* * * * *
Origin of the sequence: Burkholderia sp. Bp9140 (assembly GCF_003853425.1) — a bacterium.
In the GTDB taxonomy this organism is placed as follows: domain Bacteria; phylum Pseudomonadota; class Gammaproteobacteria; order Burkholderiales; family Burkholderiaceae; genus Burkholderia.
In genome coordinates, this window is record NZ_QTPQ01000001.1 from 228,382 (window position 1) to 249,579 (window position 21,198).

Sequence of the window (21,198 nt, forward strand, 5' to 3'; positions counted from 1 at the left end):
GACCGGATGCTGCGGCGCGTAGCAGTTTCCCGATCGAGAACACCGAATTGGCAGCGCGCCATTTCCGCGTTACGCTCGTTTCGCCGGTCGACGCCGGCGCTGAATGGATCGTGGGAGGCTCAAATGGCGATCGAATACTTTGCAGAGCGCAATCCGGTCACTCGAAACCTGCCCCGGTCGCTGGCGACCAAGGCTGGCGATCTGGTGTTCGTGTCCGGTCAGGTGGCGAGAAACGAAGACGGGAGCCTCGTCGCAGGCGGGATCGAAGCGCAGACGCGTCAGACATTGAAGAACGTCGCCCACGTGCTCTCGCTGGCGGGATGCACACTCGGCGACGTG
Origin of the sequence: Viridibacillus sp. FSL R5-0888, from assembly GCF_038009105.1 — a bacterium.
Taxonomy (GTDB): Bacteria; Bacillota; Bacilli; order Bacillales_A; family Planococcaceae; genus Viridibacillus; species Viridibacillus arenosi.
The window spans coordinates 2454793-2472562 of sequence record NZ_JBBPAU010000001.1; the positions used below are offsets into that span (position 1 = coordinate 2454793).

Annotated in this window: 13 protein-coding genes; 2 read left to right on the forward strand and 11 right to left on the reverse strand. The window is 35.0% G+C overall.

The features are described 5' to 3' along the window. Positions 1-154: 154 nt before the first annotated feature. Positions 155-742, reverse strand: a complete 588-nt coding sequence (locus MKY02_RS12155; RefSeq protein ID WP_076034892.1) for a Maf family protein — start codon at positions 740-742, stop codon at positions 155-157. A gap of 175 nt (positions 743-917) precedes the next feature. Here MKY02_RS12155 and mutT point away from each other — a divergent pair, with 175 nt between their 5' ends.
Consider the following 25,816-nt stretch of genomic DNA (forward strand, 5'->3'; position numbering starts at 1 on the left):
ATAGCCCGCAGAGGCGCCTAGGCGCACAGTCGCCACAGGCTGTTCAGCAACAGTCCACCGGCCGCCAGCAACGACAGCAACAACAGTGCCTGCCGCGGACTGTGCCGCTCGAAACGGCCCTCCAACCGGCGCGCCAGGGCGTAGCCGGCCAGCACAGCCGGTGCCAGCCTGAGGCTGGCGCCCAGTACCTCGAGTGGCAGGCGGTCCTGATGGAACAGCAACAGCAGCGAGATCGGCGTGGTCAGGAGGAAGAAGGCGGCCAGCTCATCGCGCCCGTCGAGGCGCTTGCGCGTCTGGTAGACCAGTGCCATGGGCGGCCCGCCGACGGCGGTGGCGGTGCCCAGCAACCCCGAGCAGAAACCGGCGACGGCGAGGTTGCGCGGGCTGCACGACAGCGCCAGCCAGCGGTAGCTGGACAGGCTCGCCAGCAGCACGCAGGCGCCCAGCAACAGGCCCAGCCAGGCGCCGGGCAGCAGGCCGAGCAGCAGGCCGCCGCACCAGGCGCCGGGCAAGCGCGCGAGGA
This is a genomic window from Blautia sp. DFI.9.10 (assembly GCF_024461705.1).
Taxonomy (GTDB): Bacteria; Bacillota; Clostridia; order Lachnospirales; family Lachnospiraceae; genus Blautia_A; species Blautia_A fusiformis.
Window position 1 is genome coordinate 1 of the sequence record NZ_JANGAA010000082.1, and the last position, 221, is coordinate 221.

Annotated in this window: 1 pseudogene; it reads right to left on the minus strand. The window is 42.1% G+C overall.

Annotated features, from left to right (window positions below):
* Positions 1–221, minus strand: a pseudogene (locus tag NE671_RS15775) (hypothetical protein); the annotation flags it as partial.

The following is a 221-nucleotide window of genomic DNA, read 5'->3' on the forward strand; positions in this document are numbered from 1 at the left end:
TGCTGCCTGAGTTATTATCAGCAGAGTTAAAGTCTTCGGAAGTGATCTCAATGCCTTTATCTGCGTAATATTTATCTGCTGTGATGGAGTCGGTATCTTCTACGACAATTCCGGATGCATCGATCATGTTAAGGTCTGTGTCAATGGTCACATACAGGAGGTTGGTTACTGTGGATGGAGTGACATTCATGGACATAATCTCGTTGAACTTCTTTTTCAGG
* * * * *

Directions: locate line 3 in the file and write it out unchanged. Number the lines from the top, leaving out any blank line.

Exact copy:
In genome coordinates, this window is record NZ_QTPQ01000001.1 from 228,382 (window position 1) to 249,579 (window position 21,198).